Protect your child from self-harm

Talking about the self-harm can be difficult but starting a conversation about how to safely manage their emotions and making them aware of where and when to seek help can is a good starting point. See more advice below.

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Talking about self-harm with your child

As a parent it can be be quite upsetting if you suspect that your child is self-harming however, it’s important to stay calm and try to talk openly to them about it.

What to do if you think a child is self-harming

This is a difficult topic to broach with your child and needs to be dealt with sensitively if you’re concerned about their behaviour. Here are some tips to help your conversation:

Find out why

Talk together to try and understand what makes your child start to self-harm. Self-harm is usually a response to something else that is going on in a person’s life. You can work together to address the causes.

Be honest with yourself

It’s not unusual to feel hurt, devastated, shocked, angry, sad, frightened, guilty, responsible, helpless, or powerless. Consider seeing a counsellor or therapist for yourself if you are struggling to cope.

Avoid giving ultimatums

Ultimatums rarely work, and may well drive the behaviour underground, and you might not get any further chances to discuss the topic and really deal with it. Self-harm can be very addictive, and it is important that the decision to stop comes from the person who is self-harming.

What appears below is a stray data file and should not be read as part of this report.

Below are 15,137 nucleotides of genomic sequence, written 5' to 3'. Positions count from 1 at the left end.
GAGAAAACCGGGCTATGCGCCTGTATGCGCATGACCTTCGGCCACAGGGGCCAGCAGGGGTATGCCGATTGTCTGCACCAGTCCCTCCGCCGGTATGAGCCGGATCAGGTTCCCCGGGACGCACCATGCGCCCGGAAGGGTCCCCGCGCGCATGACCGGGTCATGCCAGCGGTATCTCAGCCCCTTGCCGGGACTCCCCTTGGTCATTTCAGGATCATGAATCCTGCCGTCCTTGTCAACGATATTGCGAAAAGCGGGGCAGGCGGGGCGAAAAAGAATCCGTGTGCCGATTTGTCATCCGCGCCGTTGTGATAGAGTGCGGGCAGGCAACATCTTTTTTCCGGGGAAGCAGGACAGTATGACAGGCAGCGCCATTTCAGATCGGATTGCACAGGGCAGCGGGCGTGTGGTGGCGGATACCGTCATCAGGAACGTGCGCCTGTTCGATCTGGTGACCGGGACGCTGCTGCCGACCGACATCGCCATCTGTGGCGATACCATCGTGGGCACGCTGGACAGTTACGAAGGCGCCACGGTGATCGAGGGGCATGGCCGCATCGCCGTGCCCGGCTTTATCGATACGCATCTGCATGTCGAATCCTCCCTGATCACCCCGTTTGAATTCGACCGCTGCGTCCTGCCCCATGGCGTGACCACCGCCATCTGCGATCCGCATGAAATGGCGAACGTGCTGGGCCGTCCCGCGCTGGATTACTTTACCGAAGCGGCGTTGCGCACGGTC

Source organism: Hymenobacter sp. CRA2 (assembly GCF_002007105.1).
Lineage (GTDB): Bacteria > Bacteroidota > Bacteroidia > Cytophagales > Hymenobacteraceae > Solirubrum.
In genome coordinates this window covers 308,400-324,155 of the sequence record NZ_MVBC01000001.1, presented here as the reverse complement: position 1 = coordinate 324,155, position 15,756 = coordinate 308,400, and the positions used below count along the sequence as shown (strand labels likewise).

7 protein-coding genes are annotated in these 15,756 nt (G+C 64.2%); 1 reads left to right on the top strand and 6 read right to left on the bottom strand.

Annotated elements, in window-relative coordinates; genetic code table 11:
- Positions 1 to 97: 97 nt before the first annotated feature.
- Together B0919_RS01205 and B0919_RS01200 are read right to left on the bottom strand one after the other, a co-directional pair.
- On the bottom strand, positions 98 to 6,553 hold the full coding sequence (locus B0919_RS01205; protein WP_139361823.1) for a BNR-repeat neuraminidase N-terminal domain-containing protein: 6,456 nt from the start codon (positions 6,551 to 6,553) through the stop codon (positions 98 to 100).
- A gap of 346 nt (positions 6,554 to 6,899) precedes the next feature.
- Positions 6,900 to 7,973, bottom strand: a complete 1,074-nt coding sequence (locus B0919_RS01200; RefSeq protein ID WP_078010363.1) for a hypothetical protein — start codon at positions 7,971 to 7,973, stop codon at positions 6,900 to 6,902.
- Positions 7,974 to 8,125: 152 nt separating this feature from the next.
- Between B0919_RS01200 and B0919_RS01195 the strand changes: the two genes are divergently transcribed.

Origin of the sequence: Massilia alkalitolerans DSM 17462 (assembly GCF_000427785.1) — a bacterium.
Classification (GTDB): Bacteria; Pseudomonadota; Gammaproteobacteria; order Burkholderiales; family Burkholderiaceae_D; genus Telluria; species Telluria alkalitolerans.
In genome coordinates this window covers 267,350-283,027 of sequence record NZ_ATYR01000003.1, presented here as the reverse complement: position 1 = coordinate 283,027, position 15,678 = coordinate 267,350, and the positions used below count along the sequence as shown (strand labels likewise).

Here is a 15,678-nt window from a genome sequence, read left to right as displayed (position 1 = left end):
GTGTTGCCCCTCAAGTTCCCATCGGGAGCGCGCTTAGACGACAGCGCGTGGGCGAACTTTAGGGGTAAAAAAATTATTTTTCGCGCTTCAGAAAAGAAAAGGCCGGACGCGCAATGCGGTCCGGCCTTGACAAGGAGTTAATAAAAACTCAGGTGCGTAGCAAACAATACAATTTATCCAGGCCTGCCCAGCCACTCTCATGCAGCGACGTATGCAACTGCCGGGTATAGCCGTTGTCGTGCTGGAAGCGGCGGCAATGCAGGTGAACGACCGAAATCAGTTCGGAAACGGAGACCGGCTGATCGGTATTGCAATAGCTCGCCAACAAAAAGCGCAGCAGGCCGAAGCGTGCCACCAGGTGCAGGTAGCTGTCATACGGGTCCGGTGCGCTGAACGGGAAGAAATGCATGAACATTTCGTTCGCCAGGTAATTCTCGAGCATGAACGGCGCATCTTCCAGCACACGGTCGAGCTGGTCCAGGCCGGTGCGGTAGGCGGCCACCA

Try to avoid taking control

Many people who self-harm feel it is an important way of having some control over their lives. Try to not to take it personally if your son or daughter cannot talk to you because you are too close.

Build their confidence and show you trust them

Give your child space. Show you trust them and build their confidence by resisting the temptation to monitor them too closely. Try and strike a balance between maintaining an awareness of their activities and their right to privacy.

Find out more

There are a growing number of books and websites that can help you understand self-harm. Giving yourself this knowledge will help you be understanding and supportive and show that you are making the effort to understand.

NHS video: Expert shares why talking about self-harm is important
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Get more advice from Mind: What can friends and family do to help?

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